Instead of hitting the “Panic Button” whenever you make a mistake, use this Excel Shortcut to Undo the last action.
There are a few key things to keep in mind though, so watch this video and learn how to undo and redo like a boss.
Full Video Transcript:
If you’ve ever accidentally deleted something and wanted to bring it back to life, before having a nervous breakdown, use the shortcut I’m about to teach you.
Undo is a spectacular shortcut because it lets you make mistakes and still be able to recover from them, and Redo is the perfect complement to it because it undoes the Undo, which actually sounds really more confusing than it should be, but really, all I’m saying is
CTRL + Z will undo and go back in time to the last action, and
CTRL + Y will go forwards in time, or redo the last action.
So again, on the PC, it’s as simple as that.
CTRL + Z to Undo,
CTRL + Y to Redo. Mac, same idea.
COMMAND + Z and
COMMAND + Y.
Think of it this way. The Z is the last letter of the alphabet, and to undo the last thing that you did. And of course, if you go too far, well, “Y did you undo that? I wanted to keep it in there.” That’s your little memory trick for you.
And why not put these shortcuts to use in this following exercise right here, where you take this format over here and then actually make it look like it does on the side here? All you have to do, really, is clear contents with the little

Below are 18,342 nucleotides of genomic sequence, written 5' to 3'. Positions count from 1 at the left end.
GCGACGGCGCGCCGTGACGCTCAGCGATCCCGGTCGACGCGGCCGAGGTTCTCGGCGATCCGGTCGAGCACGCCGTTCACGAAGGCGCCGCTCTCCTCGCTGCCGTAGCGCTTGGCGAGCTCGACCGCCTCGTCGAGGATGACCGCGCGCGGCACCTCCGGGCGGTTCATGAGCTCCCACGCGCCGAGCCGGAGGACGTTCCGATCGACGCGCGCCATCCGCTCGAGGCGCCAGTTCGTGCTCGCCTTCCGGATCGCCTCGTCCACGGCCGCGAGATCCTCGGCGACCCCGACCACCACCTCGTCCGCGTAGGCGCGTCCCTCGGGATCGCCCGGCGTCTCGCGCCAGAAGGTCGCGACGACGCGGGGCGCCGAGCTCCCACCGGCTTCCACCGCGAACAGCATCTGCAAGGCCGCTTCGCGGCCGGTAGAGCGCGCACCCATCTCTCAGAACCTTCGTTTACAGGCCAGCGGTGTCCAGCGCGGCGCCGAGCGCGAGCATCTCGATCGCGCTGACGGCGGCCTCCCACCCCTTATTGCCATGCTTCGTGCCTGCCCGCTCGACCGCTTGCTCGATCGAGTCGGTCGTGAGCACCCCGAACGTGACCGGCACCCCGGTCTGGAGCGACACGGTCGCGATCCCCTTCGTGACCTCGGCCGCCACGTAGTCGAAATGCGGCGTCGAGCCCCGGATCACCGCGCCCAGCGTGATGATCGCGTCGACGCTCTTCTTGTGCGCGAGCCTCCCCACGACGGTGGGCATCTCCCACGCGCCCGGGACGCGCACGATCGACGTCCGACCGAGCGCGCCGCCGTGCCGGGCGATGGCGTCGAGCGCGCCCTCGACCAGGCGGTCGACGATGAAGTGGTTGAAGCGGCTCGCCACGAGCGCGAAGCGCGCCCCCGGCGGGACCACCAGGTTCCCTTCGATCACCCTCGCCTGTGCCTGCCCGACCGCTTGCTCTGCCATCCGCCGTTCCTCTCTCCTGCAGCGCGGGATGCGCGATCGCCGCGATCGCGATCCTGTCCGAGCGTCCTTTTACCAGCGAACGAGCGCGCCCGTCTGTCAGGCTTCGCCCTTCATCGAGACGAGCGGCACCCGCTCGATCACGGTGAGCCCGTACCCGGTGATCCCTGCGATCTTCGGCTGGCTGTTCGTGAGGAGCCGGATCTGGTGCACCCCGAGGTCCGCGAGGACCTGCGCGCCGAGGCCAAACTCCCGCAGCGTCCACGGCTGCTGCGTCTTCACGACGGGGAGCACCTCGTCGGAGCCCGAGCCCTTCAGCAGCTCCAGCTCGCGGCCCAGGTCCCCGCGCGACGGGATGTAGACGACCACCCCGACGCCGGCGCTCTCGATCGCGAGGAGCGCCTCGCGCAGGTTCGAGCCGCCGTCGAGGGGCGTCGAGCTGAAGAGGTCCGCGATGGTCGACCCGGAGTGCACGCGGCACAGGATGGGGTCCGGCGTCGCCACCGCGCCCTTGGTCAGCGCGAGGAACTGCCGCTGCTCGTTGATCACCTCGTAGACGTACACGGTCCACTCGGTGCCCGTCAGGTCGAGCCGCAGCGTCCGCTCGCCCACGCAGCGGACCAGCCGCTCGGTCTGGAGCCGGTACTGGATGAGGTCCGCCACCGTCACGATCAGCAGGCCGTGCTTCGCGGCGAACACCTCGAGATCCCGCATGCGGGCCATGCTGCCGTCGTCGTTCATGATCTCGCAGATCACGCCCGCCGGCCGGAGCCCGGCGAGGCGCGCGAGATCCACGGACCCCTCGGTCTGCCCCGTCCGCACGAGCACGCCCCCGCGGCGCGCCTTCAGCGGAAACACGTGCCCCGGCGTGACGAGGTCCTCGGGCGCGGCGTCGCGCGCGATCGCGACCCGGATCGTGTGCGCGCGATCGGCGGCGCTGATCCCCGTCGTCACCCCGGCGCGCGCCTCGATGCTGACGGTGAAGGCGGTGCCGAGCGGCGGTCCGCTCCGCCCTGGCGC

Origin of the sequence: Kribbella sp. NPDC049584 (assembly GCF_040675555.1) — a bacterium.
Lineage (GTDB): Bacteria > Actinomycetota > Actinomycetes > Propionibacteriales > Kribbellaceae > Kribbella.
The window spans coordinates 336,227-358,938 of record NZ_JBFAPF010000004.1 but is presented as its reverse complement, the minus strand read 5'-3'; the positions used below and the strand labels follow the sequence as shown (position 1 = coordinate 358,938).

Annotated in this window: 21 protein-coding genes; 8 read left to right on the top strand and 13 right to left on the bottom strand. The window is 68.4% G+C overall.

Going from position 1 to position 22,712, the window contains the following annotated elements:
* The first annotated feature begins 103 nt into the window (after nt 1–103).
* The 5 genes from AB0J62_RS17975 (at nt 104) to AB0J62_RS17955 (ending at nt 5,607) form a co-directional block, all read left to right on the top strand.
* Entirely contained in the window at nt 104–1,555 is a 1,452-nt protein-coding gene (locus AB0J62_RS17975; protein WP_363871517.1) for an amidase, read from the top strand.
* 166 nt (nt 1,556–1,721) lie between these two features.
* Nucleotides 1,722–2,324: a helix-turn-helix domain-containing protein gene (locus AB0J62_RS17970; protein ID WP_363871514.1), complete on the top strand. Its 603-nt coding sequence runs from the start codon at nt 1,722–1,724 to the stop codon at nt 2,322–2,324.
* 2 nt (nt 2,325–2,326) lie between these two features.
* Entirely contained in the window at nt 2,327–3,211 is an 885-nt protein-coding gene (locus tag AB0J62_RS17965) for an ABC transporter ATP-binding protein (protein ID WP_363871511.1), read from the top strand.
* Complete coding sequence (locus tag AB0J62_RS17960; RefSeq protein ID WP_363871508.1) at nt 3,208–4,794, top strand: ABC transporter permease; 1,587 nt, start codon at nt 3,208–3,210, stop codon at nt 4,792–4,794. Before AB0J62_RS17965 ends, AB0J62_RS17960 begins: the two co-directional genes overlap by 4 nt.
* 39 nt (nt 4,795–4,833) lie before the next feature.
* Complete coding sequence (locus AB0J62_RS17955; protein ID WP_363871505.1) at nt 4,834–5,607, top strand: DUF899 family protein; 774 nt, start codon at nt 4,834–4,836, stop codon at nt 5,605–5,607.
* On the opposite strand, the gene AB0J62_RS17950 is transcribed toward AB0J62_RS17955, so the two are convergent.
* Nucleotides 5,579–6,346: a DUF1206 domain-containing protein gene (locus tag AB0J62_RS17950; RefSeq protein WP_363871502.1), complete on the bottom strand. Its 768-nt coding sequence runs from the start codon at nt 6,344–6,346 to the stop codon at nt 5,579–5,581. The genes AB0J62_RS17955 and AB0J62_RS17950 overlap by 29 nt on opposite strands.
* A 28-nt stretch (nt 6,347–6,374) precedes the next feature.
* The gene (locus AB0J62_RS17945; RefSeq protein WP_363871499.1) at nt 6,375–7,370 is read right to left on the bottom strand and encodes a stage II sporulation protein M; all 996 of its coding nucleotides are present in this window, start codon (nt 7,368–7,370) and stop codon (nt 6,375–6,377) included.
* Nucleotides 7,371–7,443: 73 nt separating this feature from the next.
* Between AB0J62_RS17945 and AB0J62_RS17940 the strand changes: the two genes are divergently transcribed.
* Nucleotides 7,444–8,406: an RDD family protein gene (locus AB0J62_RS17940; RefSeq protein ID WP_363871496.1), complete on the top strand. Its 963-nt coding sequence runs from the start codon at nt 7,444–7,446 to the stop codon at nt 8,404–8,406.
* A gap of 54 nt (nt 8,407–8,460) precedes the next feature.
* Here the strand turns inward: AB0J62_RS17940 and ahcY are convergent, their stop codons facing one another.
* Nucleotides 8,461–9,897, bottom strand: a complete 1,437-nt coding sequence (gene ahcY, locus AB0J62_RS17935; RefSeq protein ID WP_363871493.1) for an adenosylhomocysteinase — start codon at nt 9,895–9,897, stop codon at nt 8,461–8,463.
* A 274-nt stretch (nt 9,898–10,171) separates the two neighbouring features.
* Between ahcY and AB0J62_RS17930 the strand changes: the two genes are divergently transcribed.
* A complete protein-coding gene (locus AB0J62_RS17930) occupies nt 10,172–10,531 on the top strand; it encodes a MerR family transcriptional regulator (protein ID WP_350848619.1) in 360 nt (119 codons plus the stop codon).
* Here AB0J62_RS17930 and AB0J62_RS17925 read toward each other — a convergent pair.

DEL key, and then when you’re done with all of this, you’re going to undo everything and then redo everything, and you’re going to see it play out in magical slow motion. It’s going to be amazing.
This is actually one of those other helpful tips, couple of Shir words of wisdom for you. You can actually go back in time a number of different steps, but don’t ever rely on this, because sometimes it will actually not go back any further if you push the limit here. So instead, save copies, save backups, before you do any kind of major change, anything important.
Also, you want to use the
CTRL + Z and
CTRL + Y, the Undo and Redo, for a quick visual comparison, like, “What does it look like with it, what does it look like without it?” and this is a great way to kind of visually compare how two things look without having to essentially retype everything every time. So use that, enjoy it, and learn it really well.
Don’t forget to visit test.excelshir.com where you can download these exercises, along with other free resources such as keyboard shortcut cheat sheets for both PC and Mac.
Thanks for watching. See you next time, and in the brilliant words of FDR, “The only thing we have to fear is not sharing the Excel love.” Words to live by.